I think that Robert Tinker and his pleasure gardens deserve a post of their own, so I can say a little more about the gardens’ heyday and their sad demise. But, for now, if you should go past Vauxhall Street, close your eyes and listen for the echoes of the 50000 jubilant people who (allegedly) filled the gardens to watch the ascent of the coronation balloon in 1827.
Tib Street and Tib Lane
Back to the city centre for the next one, though this one might be a bit more well-known. But I like it, so I’ve included it.
Earlier in the year, I had a conversation with someone from Poland who mentioned that he found UK street names a little confusing, and it reminded me that my American friends have had similar problems navigating UK addresses. The issue is that UK street names rely on both parts of the name to make sense: so we don’t speak about driving down Oxford, or meeting someone on the corner of Market and Corporation. You have to remember whether it is Oxford Street or Oxford Road—the ‘street’ and ‘road’ designations are important.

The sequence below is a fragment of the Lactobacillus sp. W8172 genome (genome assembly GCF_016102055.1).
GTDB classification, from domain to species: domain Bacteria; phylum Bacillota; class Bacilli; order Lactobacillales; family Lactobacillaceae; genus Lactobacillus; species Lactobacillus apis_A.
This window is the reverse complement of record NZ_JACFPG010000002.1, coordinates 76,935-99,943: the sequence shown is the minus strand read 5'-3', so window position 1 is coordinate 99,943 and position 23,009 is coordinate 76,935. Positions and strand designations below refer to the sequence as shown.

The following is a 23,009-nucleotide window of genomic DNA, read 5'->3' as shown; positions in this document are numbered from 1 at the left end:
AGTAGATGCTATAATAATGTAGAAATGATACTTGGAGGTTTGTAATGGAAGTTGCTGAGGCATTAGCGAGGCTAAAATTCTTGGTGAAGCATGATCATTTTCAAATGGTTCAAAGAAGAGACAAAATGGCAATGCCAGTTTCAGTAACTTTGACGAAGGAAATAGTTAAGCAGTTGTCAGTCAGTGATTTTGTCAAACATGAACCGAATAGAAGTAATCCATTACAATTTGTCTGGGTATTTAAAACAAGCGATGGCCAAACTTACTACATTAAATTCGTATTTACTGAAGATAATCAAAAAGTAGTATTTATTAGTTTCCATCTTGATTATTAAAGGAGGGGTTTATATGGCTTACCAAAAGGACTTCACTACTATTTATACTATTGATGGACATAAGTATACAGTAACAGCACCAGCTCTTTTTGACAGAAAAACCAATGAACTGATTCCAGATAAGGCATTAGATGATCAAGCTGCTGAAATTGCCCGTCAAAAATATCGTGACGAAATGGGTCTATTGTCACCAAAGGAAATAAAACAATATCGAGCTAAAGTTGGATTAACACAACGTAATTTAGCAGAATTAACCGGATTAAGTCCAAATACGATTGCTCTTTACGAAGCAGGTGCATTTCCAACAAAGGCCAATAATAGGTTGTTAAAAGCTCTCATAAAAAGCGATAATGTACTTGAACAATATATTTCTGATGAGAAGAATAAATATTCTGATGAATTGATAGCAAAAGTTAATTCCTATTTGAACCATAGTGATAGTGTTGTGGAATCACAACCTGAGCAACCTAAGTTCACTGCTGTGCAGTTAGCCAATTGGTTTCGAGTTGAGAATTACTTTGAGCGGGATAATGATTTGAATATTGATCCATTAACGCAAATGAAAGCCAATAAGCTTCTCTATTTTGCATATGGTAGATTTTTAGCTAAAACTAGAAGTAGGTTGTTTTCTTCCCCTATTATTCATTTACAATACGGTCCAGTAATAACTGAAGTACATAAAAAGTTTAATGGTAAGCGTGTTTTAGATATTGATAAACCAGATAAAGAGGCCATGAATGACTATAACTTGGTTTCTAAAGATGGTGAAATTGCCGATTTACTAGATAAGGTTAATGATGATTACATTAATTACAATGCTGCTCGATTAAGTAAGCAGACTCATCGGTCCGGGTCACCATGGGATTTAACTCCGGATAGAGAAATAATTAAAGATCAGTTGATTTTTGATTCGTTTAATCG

In the case of Oxford Street/Oxford Road, our quirky UK naming conventions don’t pose too much of a problem. (To be honest, most Mancunians don’t really know when Oxford Street ends and Oxford Road begins, so we tend to forgive visitors who get them confused.) Elsewhere, though, you can get in a bit more of a pickle if you don’t know your streets from your roads, lanes and avenues.
Most people familiar with Manchester city centre will know Tib Street, the busy road that leads up the side of Debenhams in Piccadilly into the heart of the Northern Quarter. Tib Street has its own place in Manchester’s history—from the early development of the city to more recent cultural and social events—and the Manchester City Council website is a good place to start to find out about the history of this part of the city centre.
But, for now, the important thing to remember is that this is Tib Street. Forget the second part of the name and you could end up somewhere rather different.